So now we’ve established that a statement of purpose is not the same as a personal statement, let’s take a look at some of the ways in which the two essays differ.

Differences Between a Statement of Purpose and a Personal Statement

Difference between a statement of purpose and a personal statement

SOPs and personal statements differ in three broad ways:

1) The purpose

While the fundamental purpose of your statement of purpose is to explain why you want to study a given subject, the purpose of the personal statement is to explain why you are the right candidate for the program.

2) The perspective

The statement of purpose is forward-looking. It is concerned with your overall purpose (clue in the title guys). In this case, admissions committees are looking for specific detail on your future career plans and research goals. The personal statement is more of a reflection; as such, it is predominantly backwards-looking. It is concerned with what you have done in the past to prepare for study or a career in your chosen field.

3) The focus

The focus of your statement of purpose should be firmly placed on your credentials, qualifications, and interests. The SOP should explain why you are the right candidate for a program of study and why the institution is right for you. The focus of your personal statement should be on the person you are today. Explain how your personal and academic experiences have shaped you into a unique, exceptional candidate.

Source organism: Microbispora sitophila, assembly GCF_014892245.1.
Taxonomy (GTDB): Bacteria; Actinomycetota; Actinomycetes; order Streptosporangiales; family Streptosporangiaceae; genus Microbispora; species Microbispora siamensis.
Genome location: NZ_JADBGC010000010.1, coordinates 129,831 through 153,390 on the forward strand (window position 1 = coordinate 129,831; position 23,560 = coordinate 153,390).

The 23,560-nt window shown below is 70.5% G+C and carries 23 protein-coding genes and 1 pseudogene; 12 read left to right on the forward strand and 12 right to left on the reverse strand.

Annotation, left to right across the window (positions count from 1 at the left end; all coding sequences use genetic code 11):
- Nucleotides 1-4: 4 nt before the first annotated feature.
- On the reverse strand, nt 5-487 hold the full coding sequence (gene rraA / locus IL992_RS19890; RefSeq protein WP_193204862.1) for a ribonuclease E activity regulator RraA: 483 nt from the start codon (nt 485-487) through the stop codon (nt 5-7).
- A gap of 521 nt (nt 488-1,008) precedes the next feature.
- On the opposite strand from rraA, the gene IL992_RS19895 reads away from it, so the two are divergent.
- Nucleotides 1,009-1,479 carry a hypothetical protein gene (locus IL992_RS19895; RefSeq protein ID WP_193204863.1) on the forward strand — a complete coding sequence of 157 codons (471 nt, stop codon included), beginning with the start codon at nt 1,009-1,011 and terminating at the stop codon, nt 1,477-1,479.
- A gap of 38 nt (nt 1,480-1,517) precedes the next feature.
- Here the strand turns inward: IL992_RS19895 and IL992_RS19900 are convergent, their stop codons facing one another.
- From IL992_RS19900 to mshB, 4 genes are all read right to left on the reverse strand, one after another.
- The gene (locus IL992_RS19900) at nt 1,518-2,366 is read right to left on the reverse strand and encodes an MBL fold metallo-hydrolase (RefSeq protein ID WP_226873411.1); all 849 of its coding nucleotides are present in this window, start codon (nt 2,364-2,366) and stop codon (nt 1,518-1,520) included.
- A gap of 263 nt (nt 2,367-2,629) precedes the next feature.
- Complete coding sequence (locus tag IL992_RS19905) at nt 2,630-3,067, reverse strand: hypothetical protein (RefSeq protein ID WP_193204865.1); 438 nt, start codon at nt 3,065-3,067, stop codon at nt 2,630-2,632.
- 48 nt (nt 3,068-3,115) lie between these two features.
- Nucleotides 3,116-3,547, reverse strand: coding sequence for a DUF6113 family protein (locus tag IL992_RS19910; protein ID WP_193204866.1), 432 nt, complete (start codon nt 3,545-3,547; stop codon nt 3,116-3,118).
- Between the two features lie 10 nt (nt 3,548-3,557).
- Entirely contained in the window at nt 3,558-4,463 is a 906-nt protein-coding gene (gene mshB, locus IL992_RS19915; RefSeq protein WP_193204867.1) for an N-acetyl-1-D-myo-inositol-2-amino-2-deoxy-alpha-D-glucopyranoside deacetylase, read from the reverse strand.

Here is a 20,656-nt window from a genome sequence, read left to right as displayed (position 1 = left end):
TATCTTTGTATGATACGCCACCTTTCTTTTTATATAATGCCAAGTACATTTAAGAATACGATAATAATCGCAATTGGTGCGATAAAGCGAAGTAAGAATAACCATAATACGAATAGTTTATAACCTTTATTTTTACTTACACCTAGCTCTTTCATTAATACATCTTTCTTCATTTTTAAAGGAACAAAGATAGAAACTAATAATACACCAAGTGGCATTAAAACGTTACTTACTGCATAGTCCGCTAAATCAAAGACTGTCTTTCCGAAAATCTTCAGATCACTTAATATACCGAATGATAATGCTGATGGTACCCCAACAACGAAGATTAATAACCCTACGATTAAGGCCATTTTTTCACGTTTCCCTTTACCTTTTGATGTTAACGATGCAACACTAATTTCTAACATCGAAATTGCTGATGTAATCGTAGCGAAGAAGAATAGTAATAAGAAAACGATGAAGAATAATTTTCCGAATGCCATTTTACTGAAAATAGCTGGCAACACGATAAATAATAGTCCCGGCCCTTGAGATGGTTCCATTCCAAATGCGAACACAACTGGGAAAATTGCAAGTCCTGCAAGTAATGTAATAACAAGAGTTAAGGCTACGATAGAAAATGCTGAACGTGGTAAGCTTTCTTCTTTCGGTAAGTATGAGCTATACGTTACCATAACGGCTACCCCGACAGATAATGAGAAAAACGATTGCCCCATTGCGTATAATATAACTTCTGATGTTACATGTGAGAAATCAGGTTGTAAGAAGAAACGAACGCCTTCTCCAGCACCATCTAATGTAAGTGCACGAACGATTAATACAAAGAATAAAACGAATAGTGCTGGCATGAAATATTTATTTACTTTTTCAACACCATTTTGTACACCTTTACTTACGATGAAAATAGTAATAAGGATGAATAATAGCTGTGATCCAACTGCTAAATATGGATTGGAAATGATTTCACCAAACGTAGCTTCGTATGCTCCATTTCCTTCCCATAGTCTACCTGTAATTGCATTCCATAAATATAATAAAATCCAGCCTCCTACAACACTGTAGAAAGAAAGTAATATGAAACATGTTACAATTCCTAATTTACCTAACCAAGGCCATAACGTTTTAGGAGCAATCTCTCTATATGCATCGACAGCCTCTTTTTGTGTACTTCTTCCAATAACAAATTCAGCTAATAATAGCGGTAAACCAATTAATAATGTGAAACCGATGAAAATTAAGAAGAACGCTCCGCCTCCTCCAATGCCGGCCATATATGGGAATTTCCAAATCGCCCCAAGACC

While both essays share the same ultimate objective—to secure your admission to the university by convincing the admissions committee that you have the potential to be a success on the program to which you are applying for admission—the expectations differ. It is imperative that you know what these expectations are to ensure you give the admissions committee members the information they are looking for.

Quick note: Need your statement of purpose to be as strong as it can be? Ivy League editors are here to help. Our college essay experts can help you shine. Check out our SOP editing services now.

So, now we’ve provided a high-level overview of the differences between a statement of purpose and a personal statement, it is worth looking at some of the features these two essays have in common.

Similarities Between a Statement of Purpose and a Personal Statement

Regardless of whether you are writing a statement of purpose or a personal statement, you will need to ensure you meet six basic requirements.